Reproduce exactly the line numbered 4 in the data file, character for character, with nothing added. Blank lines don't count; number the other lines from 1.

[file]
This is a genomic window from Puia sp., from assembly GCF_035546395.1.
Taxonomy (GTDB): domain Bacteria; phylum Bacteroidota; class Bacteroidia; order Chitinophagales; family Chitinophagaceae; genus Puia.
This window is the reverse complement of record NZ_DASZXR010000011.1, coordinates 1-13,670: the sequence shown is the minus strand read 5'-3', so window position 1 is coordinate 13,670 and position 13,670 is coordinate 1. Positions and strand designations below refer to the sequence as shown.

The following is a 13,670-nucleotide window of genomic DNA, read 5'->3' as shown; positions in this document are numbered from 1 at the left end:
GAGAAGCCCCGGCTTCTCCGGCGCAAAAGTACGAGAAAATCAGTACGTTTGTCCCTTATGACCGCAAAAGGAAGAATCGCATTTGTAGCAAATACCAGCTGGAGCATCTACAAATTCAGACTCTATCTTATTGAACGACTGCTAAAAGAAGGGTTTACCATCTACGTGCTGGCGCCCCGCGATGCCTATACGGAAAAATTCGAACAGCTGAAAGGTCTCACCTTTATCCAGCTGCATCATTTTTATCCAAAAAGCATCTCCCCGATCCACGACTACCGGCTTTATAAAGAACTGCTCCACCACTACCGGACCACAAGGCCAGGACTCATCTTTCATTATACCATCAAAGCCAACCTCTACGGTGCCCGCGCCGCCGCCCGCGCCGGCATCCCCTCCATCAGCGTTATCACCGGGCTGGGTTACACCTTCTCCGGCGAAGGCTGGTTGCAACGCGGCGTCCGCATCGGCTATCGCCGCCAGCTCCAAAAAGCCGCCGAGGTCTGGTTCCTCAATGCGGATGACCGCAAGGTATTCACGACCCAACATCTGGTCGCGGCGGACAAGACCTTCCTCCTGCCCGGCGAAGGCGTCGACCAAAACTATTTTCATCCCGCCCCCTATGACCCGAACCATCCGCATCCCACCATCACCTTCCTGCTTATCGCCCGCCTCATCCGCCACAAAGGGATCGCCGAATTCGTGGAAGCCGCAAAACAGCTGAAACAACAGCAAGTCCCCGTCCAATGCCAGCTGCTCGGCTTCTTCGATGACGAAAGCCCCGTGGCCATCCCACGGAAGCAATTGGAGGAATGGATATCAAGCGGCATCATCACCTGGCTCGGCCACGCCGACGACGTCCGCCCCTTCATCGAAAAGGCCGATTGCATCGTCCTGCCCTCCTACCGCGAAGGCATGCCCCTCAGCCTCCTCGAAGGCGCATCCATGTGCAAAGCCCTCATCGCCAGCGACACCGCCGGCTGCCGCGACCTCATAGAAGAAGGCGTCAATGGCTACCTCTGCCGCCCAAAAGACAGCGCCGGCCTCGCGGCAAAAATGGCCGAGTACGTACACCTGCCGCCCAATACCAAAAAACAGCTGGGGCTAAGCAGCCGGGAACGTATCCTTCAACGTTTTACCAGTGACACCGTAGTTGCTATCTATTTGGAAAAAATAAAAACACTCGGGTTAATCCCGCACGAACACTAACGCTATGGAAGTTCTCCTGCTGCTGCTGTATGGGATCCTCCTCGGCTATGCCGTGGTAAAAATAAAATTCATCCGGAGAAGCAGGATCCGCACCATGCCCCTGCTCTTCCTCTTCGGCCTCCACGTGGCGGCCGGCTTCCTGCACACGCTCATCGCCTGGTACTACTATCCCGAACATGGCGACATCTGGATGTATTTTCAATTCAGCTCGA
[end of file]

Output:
The following is a 13,670-nucleotide window of genomic DNA, read 5'->3' as shown; positions in this document are numbered from 1 at the left end: